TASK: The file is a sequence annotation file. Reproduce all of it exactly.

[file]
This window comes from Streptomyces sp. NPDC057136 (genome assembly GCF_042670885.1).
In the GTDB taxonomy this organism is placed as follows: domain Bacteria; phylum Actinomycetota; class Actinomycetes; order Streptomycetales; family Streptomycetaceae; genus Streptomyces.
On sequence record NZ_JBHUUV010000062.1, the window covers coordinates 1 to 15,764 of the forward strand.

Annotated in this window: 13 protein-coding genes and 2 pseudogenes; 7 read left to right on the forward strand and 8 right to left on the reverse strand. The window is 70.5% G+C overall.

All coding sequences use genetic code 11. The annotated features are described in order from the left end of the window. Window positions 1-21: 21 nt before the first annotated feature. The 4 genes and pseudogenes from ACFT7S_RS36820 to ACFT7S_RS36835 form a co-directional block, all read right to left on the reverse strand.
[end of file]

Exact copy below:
This window comes from Streptomyces sp. NPDC057136 (genome assembly GCF_042670885.1).
In the GTDB taxonomy this organism is placed as follows: domain Bacteria; phylum Actinomycetota; class Actinomycetes; order Streptomycetales; family Streptomycetaceae; genus Streptomyces.
On sequence record NZ_JBHUUV010000062.1, the window covers coordinates 1 to 15,764 of the forward strand.

Annotated in this window: 13 protein-coding genes and 2 pseudogenes; 7 read left to right on the forward strand and 8 right to left on the reverse strand. The window is 70.5% G+C overall.

All coding sequences use genetic code 11. The annotated features are described in order from the left end of the window. Window positions 1-21: 21 nt before the first annotated feature. The 4 genes and pseudogenes from ACFT7S_RS36820 to ACFT7S_RS36835 form a co-directional block, all read right to left on the reverse strand.